Treasury Inflation-Protected Securities

Treasury Inflation-Protected Securities

Treasury Securities are debt instruments that are issued by a government to finance government spending as an alternative to taxation. Funds collected through such tools are typically used to meet the short term requirements of a government, hence, to reduce the overall fiscal deficit of a country. These securities are usually seen as very safe investments since it’s not everyday news that governments fail to meet their obligations and as such, the interest rates on such securities are usually lower than what you’d get by parking money into another type of instrument.

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Treasury yields are also usually benchmarked for all other interest rates. But what if expect the inflation rates to rise? In such a case, coupled with the already low-interest rates of treasury bills, you’d end up losing a significant amount of money on your investment. Fortunately, Treasury Inflation-Protected Securities (TIPS) are a good alternative.

How Treasury Inflation-Protected Securities work?

Compared to regular Treasury Bills, TIPS is a variation of regular Treasury Bills that protects investors from rising inflation by adjusting their interest rates on the basis of rising inflation rates. The adjustment made is also on a semi-annual basis. The way this works is, if the inflation rises, then the principal value (or face value) of the TIPS rises. As the principal value changes, the coupon payment, which is based on the face value of the bond will also change. The end result of the inflation increase is that you end up with a higher coupon and principal payment. TIPS are usually issued with a maturity of 5, 10, and 30 years, similar to regular Treasury Bonds. They can be purchased directly from the government through its Treasury Direct system in $100 increments with $100 being the minimum investment. Alternatively, you could also purchase TIPs from a mutual fund or exchange-traded fund (ETF). Purchasing TIPS directly lets investors avoid the management fees that are associated with mutual funds.

Pros and Cons of Investing in TIPS:


  • Provides a good investment opportunity that is linked to the inflation rate.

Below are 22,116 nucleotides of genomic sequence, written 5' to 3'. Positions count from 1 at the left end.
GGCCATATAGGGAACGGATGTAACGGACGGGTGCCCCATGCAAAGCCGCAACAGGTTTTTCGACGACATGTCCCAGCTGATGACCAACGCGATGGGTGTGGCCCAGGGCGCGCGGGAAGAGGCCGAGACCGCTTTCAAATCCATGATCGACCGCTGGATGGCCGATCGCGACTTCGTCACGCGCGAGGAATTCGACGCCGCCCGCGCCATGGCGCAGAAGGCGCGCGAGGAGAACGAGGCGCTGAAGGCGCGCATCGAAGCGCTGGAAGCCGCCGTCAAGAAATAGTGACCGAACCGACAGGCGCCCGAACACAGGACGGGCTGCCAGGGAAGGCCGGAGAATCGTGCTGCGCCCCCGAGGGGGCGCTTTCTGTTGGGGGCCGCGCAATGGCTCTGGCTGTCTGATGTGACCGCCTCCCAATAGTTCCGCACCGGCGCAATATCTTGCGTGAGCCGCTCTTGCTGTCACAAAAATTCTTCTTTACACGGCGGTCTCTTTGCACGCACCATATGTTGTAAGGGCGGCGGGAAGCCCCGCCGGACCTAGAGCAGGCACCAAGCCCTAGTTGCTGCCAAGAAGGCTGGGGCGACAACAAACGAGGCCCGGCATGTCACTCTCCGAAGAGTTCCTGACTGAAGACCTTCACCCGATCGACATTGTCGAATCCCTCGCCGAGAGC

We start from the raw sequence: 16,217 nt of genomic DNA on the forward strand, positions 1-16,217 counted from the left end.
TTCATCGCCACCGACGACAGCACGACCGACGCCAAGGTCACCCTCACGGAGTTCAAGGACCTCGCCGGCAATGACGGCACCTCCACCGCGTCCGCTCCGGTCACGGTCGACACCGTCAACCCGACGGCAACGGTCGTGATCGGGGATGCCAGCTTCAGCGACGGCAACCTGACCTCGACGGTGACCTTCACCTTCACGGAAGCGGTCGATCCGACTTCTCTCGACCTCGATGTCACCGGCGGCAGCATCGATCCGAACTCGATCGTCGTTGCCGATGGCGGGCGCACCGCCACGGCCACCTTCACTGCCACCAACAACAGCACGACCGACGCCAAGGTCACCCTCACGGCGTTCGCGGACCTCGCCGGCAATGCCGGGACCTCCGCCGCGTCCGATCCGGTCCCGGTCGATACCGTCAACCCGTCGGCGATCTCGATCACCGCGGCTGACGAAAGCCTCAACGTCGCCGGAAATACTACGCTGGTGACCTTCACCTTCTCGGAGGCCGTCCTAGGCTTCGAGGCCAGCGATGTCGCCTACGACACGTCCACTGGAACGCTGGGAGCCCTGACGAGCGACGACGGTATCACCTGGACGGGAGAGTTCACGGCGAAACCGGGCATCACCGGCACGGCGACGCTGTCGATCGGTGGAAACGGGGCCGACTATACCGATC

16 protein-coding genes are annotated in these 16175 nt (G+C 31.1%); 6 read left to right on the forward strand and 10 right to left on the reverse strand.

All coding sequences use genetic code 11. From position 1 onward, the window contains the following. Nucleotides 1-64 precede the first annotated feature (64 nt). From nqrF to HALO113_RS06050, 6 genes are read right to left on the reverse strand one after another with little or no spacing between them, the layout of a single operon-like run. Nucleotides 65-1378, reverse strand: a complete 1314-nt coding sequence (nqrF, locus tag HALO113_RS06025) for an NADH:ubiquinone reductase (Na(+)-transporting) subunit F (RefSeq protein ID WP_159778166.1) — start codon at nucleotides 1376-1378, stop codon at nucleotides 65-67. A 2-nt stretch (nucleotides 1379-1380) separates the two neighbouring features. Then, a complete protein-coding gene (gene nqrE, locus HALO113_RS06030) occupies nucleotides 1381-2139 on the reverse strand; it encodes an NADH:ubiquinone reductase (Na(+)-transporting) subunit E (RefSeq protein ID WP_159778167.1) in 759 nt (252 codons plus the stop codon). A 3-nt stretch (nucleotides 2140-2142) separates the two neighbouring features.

• A good investment if in case the inflation rates are projected to increase.
  • Most of the nations issue TIPs including the U.S., Canada, India, etc.
  • Available in a minimum investment of $100 with $100 increments in 5, 10- and 30-years maturity periods.
  • Considered very safe investments as governments don’t usually fail.


  • The increase in face value due to adjustment is seen as taxable income in the U.S.
  • With the rising inflation seen as a positive thing for TIPs, Deflation runs a risk for an investor with inflation-linked security. It decreases the principal amount as well as the coupon payments associated with it.
  • May lead to taxation on Phantom income since the investors don’t get the adjustments in the running year itself but rather at the end of maturity of the bond. The separation is done because of tax purposes since the adjustments are taxable.


Imagine a bond with a face value of $1,000, a 3% coupon rate with semiannual payments with a maturity of 3 years. In the first year, you’d receive $30 as coupon payments. Suppose in that year the CPI (consumer price index measuring inflation) rises by 4%. As a result of this, the face value of the bond rises by 4% as well to $1,040, and coupon payments after the adjustment would be 3% of the new face value, $31.20. Suppose in that year the CPI drops by 2%. The face value of the bond, in that case, would increase to 1060.80, and the investor would receive an interest of $31.82. Hence, with an increase in inflation, the investor with an inflation-linked bond enjoys an upside.

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Final thoughts:

TIPs may seem a little complicated due to their inflation-linked nature, potential downside due to deflation, and complex taxation, but they still remain a very popular investment. Their use for hedging positions against short term inflation is widespread. They also work wonderfully for diversification purposes since they do not correlate with stocks or other fixed-income assets.


Author:  Aman Aggarwal

About the Author: Aman is an Economics and Finance graduate with a budding interest in Strategic Management and Investment. An avid reader of all things Behavioral and Data Science –I strongly believe in solving problems with creative solutions backed up by quantitative rigor.


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